"Ask the dogs, Sandra" - Gerry McCann to Sandra Felgueiras



Truth is artless and innocent - like the eloquence of nature, it is clothed with simplicity and easy persuasion; always open to investigation and analysis, it seeks exposure because it fears not detection.

NORMAN MACDONALD, Maxims and Moral Reflections.
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Re: Pat Brown - What about the Window

Post by T4two on 19.02.12 10:24

@Genbug wrote:
@Nina wrote:I have shutters at every window small to large and every glass door in my house. I have tried alone, 5 feet 1 and 69 years old to raise them from the outside. Impossible. I have tried with hubby, 5 feet 9 and 79 years old, together and only possible one on each side and the need to prop with bricks. For every inch we raised them they groaned, as we did, and they needed props.

The man on the picture is younger and stronger. I cannot see a video, just the still of him holding the raised shutter. So may I ask, did he let go and it stay up, or, did he let go and it crash down?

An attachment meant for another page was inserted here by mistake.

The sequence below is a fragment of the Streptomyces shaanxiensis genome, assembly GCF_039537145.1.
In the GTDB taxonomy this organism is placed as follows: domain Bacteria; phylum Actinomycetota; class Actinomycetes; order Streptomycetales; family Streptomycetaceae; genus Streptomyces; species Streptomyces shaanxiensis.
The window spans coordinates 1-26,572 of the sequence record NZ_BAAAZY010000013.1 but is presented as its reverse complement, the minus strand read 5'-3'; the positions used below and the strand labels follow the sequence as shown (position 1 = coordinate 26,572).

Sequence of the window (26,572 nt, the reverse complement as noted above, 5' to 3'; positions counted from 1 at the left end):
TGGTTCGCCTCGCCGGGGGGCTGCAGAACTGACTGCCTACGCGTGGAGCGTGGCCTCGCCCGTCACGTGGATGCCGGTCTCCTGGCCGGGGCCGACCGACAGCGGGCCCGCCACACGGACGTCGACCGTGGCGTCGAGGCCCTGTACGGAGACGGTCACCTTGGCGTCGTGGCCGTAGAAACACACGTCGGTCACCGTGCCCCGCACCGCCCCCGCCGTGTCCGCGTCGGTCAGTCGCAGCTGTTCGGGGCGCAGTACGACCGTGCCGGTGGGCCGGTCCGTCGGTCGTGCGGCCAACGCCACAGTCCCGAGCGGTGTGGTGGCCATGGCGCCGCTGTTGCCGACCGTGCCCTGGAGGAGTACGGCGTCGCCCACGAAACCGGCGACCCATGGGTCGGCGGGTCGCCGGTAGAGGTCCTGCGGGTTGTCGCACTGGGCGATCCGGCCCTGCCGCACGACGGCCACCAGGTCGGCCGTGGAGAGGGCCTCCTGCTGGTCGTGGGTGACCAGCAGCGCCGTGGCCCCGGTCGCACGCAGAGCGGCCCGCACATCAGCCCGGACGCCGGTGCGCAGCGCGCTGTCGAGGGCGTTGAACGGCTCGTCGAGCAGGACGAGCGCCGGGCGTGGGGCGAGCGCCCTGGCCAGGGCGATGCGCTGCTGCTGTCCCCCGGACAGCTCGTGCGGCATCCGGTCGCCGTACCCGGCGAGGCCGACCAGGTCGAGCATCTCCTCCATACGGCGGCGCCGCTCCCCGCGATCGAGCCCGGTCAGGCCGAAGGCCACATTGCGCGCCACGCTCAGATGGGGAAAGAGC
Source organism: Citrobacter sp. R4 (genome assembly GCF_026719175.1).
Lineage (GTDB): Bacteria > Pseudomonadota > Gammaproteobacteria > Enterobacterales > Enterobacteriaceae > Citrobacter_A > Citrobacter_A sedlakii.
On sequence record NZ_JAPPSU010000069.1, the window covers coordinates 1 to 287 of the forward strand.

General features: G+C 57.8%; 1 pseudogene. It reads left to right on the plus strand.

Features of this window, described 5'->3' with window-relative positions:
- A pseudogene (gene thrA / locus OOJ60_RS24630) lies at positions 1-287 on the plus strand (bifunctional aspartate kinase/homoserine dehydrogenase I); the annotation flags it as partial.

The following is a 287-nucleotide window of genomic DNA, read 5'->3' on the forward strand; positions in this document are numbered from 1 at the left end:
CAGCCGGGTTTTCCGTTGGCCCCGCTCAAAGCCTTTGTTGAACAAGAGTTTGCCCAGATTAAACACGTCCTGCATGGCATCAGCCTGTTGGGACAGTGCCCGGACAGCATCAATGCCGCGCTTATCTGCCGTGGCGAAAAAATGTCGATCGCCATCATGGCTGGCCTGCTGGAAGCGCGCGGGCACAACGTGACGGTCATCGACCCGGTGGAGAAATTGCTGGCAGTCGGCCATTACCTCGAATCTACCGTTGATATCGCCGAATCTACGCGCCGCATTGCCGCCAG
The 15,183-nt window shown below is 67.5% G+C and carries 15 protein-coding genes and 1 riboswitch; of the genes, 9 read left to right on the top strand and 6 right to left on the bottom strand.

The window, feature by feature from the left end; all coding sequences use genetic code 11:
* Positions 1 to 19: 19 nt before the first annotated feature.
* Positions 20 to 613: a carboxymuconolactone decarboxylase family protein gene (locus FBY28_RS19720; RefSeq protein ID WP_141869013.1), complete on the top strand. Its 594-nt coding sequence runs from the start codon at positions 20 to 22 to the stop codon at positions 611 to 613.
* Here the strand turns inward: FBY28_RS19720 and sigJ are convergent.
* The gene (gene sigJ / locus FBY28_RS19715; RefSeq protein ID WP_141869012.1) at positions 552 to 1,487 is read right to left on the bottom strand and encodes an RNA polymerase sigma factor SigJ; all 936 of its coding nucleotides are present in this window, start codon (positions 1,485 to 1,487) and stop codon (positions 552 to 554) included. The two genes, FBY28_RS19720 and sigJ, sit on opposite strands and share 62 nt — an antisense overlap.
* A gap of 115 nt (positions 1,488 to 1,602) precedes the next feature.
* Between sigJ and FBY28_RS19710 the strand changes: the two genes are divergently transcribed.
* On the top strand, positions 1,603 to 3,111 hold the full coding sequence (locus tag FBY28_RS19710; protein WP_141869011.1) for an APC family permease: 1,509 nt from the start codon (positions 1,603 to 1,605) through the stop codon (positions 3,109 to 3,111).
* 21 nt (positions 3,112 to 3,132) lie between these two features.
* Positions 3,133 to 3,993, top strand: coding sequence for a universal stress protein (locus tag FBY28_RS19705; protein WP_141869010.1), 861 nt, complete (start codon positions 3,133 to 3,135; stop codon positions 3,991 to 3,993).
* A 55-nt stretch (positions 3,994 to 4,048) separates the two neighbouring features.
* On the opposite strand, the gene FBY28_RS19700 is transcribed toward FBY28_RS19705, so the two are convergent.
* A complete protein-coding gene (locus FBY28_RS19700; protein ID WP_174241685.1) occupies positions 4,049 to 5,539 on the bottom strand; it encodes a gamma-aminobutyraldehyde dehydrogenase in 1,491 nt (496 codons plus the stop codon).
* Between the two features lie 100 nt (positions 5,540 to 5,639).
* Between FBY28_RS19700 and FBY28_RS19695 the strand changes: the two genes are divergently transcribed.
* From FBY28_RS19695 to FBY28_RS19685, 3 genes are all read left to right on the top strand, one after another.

These shutters are security shutters. My house insurance clearly states that if I have not got shutters then the premium is raised, that is because they prevent break ins. So in a built up area like PdL any attempt at break in imo would be noisy and in need of more than one person or something to prop the window up.

Nina. I agree with you 100%. I too live with exactly the same shutters. I have tried hard to lift them from the outside and couldn't manage more than half an inch (and I'm a fairly fit middle aged woman). They were also making an awful sound. Also like you, we have to make sure our shutters are in good working condition because of insurance. In my opinion, the shutters on that video are faulty or that man has super human strength!

I also agree 100%. The video is totally misleading. First the hullabaloo about the view without the trees and now this IMO completely unnecessary exercise. I'm sorry to say that the Pat Brown trip is not helping much at the moment.